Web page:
Thu. Jul 29th, 2021

Second state to do so, after Washington; similar move pending in 5 other states

SALEM, Ore. (KTVZ) — Oregon Gov. Kate Brown signed HB 2344 into law last Tuesday, making Oregon the nation’s second state to require “Do Not Flush” labeling on disposable wipes.

The state of Washington enacted a similar requirement in 2020.

The Oregon law requires manufacturers of baby wipes, make-up wipes, cleaning wipes and other personal care wipes to adhere to a statewide labeling standard that requires product packaging to clearly indicate that such products should not be flushed down toilets.

The bill was a legislative priority for the League of Oregon Cities (LOC) and the Oregon Association of Clean Water Agencies (ACWA).

The two groups coordinated with the Special Districts Association of Oregon to request introduction of HB 2344 in response to ongoing challenges and rising costs associated with wipes and related products that are frequently flushed down toilets

Wet wipes cause blockages resulting in sewer backups, overflows and costly damage to pumps and wastewater treatment equipment in small towns, sanitary districts and large cities throughout Oregon.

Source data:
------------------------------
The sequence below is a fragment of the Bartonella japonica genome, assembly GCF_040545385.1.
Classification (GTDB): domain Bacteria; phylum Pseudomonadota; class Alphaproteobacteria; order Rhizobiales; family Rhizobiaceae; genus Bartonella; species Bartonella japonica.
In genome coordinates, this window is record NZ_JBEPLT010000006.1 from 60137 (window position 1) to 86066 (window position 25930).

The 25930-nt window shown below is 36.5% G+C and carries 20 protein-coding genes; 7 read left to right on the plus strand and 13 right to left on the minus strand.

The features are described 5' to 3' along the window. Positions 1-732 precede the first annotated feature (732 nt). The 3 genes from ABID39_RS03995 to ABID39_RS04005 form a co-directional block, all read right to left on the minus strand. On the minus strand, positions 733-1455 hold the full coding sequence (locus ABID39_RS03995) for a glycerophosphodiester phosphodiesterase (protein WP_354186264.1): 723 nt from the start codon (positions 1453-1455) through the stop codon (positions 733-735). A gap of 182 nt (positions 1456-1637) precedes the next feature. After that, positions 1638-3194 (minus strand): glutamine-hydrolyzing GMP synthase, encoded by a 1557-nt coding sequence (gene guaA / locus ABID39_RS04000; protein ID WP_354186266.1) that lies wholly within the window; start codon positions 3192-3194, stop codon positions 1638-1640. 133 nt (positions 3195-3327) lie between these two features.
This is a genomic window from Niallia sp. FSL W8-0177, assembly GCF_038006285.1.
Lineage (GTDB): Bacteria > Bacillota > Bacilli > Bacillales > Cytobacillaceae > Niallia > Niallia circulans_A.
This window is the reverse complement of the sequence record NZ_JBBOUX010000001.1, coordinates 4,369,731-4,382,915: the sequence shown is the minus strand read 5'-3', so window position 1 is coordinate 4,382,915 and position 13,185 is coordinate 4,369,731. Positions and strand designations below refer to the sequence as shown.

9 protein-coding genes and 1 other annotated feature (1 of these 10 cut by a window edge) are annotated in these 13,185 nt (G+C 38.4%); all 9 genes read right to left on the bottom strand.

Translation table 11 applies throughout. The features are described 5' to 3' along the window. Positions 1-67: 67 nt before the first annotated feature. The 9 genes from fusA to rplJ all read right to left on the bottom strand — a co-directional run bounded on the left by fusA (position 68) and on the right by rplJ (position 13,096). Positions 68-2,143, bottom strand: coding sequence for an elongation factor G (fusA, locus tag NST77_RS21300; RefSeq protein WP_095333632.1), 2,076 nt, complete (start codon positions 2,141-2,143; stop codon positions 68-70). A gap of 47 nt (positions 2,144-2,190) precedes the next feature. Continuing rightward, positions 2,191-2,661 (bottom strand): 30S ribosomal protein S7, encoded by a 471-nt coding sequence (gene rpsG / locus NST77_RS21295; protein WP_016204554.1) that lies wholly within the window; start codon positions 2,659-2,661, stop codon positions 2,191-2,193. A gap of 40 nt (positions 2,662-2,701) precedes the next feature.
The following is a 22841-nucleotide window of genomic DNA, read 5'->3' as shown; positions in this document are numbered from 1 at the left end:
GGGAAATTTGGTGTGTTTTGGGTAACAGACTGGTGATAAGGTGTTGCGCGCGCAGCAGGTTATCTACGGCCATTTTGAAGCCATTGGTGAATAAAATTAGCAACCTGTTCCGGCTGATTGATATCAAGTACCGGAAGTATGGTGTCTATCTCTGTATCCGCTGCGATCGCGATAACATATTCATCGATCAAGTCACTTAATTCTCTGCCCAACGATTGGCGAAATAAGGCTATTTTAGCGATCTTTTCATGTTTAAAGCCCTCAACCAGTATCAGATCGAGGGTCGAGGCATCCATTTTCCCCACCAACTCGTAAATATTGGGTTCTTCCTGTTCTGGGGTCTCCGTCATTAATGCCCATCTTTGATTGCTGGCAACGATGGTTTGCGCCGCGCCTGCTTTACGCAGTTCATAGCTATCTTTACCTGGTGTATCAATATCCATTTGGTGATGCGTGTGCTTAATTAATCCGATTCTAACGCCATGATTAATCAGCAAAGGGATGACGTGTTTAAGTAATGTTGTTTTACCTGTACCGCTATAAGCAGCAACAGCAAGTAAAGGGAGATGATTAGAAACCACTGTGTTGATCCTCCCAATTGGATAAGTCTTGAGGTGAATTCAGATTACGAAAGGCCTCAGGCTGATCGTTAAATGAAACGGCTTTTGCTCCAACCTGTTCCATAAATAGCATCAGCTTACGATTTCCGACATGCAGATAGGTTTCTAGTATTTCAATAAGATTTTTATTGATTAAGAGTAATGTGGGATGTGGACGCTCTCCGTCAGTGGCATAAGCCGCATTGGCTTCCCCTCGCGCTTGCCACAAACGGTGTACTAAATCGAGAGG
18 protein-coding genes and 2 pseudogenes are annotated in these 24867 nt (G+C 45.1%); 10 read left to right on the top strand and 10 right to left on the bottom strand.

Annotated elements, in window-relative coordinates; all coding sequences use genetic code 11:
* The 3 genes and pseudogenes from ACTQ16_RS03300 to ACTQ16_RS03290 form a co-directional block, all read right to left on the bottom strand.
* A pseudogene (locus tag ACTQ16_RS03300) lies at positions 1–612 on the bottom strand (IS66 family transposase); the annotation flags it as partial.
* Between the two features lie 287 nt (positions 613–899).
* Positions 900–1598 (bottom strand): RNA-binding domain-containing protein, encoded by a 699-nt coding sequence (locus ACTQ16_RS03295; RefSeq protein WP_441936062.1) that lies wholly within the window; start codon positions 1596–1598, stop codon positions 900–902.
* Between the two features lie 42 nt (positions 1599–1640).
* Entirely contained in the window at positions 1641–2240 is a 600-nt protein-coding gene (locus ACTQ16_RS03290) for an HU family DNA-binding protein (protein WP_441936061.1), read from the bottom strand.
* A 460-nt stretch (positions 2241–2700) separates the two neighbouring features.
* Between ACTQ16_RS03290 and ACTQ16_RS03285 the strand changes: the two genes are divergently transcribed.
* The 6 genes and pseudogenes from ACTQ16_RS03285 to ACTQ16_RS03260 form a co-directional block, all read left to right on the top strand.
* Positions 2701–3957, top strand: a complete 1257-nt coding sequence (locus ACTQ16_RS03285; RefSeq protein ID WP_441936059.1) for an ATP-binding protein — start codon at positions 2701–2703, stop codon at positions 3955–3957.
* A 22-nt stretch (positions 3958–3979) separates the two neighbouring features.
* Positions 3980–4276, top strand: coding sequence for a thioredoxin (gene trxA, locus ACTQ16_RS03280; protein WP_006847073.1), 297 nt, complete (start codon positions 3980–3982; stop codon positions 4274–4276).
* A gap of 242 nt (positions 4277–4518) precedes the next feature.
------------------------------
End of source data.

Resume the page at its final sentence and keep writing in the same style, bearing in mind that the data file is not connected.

“The COVID-19 pandemic exacerbated an already growing problem caused by a glut of products marketed as flushable, when in fact they were clogging and damaging residential and community pipes,” said ACWA Executive Director Susie Smith. “We are grateful to the cities, agencies and legislators who championed this common-sense requirement.”

Wipes legislation is currently pending in California, Illinois, Maine, Massachusetts and Minnesota. The federal Break Free From Plastic Pollution Act, which was re-introduced in March 2021, also contains a provision requiring “Do Not Flush” labeling for wipes.

In a 2020 report, the National Association of Clean Water Agencies estimated that wipes result in $440 million per year in additional operational costs for wastewater utilities. Despite local investments in public education and outreach, numerous Oregon cities and wastewater districts have struggled with clogs in wastewater infrastructure that result from improper disposal of these products.